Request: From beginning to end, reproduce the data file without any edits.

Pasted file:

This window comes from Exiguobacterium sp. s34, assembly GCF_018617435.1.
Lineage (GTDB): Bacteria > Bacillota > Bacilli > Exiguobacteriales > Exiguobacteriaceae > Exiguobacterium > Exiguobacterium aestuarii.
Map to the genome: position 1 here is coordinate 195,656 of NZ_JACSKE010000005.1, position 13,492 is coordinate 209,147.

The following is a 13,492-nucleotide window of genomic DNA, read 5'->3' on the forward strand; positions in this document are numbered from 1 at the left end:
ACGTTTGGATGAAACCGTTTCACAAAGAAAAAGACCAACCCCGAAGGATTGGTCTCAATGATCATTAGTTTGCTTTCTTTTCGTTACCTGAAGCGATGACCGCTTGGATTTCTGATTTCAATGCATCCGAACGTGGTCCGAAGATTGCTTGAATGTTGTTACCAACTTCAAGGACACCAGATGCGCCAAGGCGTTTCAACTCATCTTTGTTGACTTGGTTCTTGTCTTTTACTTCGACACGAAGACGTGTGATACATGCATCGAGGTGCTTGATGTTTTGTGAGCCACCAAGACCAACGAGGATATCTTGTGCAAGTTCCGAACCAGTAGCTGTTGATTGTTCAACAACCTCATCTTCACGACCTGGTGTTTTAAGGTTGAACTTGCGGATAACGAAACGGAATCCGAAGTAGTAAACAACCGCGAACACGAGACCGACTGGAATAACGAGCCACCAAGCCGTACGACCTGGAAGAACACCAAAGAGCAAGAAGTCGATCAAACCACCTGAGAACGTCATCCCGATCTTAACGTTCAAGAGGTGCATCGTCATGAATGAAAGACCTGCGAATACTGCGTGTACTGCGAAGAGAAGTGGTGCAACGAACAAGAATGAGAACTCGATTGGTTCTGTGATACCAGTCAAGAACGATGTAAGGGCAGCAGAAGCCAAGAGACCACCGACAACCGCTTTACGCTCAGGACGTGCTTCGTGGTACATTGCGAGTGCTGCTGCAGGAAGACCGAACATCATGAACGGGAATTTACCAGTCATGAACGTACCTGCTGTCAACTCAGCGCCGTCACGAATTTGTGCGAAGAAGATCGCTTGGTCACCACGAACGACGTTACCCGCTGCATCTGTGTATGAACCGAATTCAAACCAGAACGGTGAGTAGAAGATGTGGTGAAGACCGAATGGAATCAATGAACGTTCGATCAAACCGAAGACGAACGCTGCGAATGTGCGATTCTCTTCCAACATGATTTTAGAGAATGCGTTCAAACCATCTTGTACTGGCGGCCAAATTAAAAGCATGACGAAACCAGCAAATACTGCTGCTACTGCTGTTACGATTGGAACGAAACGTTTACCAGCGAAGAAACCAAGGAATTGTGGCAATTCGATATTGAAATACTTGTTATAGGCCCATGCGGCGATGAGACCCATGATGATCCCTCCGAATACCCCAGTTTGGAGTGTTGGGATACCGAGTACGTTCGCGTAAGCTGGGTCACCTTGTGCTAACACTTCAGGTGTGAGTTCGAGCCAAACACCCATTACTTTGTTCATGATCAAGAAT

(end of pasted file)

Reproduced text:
This window comes from Exiguobacterium sp. s34, assembly GCF_018617435.1.
Lineage (GTDB): Bacteria > Bacillota > Bacilli > Exiguobacteriales > Exiguobacteriaceae > Exiguobacterium > Exiguobacterium aestuarii.
Map to the genome: position 1 here is coordinate 195,656 of NZ_JACSKE010000005.1, position 13,492 is coordinate 209,147.

The following is a 13,492-nucleotide window of genomic DNA, read 5'->3' on the forward strand; positions in this document are numbered from 1 at the left end:
ACGTTTGGATGAAACCGTTTCACAAAGAAAAAGACCAACCCCGAAGGATTGGTCTCAATGATCATTAGTTTGCTTTCTTTTCGTTACCTGAAGCGATGACCGCTTGGATTTCTGATTTCAATGCATCCGAACGTGGTCCGAAGATTGCTTGAATGTTGTTACCAACTTCAAGGACACCAGATGCGCCAAGGCGTTTCAACTCATCTTTGTTGACTTGGTTCTTGTCTTTTACTTCGACACGAAGACGTGTGATACATGCATCGAGGTGCTTGATGTTTTGTGAGCCACCAAGACCAACGAGGATATCTTGTGCAAGTTCCGAACCAGTAGCTGTTGATTGTTCAACAACCTCATCTTCACGACCTGGTGTTTTAAGGTTGAACTTGCGGATAACGAAACGGAATCCGAAGTAGTAAACAACCGCGAACACGAGACCGACTGGAATAACGAGCCACCAAGCCGTACGACCTGGAAGAACACCAAAGAGCAAGAAGTCGATCAAACCACCTGAGAACGTCATCCCGATCTTAACGTTCAAGAGGTGCATCGTCATGAATGAAAGACCTGCGAATACTGCGTGTACTGCGAAGAGAAGTGGTGCAACGAACAAGAATGAGAACTCGATTGGTTCTGTGATACCAGTCAAGAACGATGTAAGGGCAGCAGAAGCCAAGAGACCACCGACAACCGCTTTACGCTCAGGACGTGCTTCGTGGTACATTGCGAGTGCTGCTGCAGGAAGACCGAACATCATGAACGGGAATTTACCAGTCATGAACGTACCTGCTGTCAACTCAGCGCCGTCACGAATTTGTGCGAAGAAGATCGCTTGGTCACCACGAACGACGTTACCCGCTGCATCTGTGTATGAACCGAATTCAAACCAGAACGGTGAGTAGAAGATGTGGTGAAGACCGAATGGAATCAATGAACGTTCGATCAAACCGAAGACGAACGCTGCGAATGTGCGATTCTCTTCCAACATGATTTTAGAGAATGCGTTCAAACCATCTTGTACTGGCGGCCAAATTAAAAGCATGACGAAACCAGCAAATACTGCTGCTACTGCTGTTACGATTGGAACGAAACGTTTACCAGCGAAGAAACCAAGGAATTGTGGCAATTCGATATTGAAATACTTGTTATAGGCCCATGCGGCGATGAGACCCATGATGATCCCTCCGAATACCCCAGTTTGGAGTGTTGGGATACCGAGTACGTTCGCGTAAGCTGGGTCACCTTGTGCTAACACTTCAGGTGTGAGTTCGAGCCAAACACCCATTACTTTGTTCATGATCAAGAAT